Com­pare health plans

Northwest Arkansas Democrat-Gazette - - VOICES -

Peo­ple on So­cial Se­cu­rity paid into Medi­care (10-year min­i­mum to qual­ify) from each pay­check. The av­er­age So­cial Se­cu­rity check is about $1,360 per month. Taken out of that is $110 for Medi­care Part B, plus money for a drug plan. Medi­care Part B has a $166 de­ductible and will only pay the ap­proved amount; you may be billed for the bal­ance. Medi­care Part A has an 80 per­cent/20 per­cent split; you pay 20 per­cent. There is also fed­eral in­come tax on part of your So­cial Se­cu­rity.

You qual­ify for Med­i­caid if your in­come is be­low 138 per­cent of the fed­eral poverty level ($12,060 or $1,386 per month). You get med­i­cal cov­er­age with no de­ductible, zero split, no pay­ment above ap­proved cost, plus drug cov­er­age at zero cost. Cost-shar­ing, if any, is so low it might as well be zero. Wel­fare pay­ments are also not tax­able in­come.

How do they com­pare? With Medi­care you pay a pay­roll tax, Med­i­caid no pay­roll tax. Medi­care Part B you pay $110 per month, Med­i­caid you pay noth­ing. Medi­care Part A has an 80 per­cent/20 per­cent split, Med­i­caid pays 100 per­cent (there is no split). Medi­care Part B has a de­ductible and ap­proved amount, Med­i­caid there is no de­ductible or pay­ment for be­ing over an ap­proved amount. Medi­care you pay for a drug cov­er­age, Med­i­caid you pay noth­ing for drug cov­er­age. Part of So­cial Se­cu­rity pay­ments are tax­able in­come, wel­fare is not tax­able in­come.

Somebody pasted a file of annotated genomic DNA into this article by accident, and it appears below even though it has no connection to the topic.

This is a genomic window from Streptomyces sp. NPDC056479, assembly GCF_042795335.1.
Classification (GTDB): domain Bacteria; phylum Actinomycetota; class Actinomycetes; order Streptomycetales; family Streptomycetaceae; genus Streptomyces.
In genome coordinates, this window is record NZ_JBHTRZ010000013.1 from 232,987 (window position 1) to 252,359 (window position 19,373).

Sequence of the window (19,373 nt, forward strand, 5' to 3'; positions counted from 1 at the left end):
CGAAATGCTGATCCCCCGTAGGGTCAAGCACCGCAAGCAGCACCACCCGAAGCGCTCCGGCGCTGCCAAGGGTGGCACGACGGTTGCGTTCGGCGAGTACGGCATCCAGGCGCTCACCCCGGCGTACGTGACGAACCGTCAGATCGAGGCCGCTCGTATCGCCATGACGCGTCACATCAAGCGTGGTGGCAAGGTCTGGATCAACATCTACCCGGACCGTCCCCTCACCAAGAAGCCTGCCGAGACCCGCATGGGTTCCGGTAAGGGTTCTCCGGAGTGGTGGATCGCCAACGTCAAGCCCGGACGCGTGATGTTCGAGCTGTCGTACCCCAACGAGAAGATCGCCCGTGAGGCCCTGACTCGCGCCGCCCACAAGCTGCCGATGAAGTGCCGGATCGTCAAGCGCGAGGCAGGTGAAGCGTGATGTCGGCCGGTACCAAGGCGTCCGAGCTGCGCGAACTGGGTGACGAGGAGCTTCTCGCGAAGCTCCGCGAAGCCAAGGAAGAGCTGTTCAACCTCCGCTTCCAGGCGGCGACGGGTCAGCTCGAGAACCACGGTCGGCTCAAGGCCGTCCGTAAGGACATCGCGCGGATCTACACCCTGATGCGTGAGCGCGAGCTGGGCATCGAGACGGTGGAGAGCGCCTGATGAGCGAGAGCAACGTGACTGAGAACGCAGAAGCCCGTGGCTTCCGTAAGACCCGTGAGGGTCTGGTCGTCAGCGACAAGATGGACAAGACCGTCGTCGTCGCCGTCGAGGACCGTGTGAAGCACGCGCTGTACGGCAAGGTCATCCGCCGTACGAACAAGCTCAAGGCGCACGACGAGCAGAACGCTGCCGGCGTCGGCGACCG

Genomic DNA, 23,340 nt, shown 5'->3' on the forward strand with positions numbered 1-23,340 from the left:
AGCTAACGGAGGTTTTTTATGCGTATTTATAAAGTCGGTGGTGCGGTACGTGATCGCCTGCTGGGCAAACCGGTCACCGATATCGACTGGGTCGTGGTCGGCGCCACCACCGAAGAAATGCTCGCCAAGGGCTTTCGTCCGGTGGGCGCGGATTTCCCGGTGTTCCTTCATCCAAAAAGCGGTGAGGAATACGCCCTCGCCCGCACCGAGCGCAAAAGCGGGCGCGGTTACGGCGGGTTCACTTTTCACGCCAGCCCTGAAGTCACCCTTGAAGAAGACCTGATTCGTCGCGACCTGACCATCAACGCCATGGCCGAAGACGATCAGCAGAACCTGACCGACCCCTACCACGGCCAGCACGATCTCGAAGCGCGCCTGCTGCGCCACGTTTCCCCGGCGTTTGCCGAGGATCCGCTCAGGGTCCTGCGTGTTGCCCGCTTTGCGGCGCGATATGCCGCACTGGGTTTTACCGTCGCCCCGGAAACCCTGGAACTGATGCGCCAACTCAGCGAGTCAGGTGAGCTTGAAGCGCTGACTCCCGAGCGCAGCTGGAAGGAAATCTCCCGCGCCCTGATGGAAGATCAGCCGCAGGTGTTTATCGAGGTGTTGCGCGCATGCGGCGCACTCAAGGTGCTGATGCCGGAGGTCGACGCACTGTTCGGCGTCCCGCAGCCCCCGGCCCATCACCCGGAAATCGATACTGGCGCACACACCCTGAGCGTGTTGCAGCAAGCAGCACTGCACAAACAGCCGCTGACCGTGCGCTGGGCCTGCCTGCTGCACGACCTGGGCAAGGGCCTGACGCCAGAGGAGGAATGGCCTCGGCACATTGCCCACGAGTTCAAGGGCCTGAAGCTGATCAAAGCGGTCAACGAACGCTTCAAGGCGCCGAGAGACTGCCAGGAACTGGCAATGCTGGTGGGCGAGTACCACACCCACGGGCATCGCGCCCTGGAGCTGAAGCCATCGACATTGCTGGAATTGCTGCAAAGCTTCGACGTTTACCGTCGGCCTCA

Which one looks like the best deal: one you pay for, or one you get for free? No one talks about the peo­ple on So­cial Se­cu­rity/Medi­care since they have it made, liv­ing high on that hog, cor­rect? KEN SPAR­ROW Con­way

Newspapers in English

Newspapers from USA

© PressReader. All rights reserved.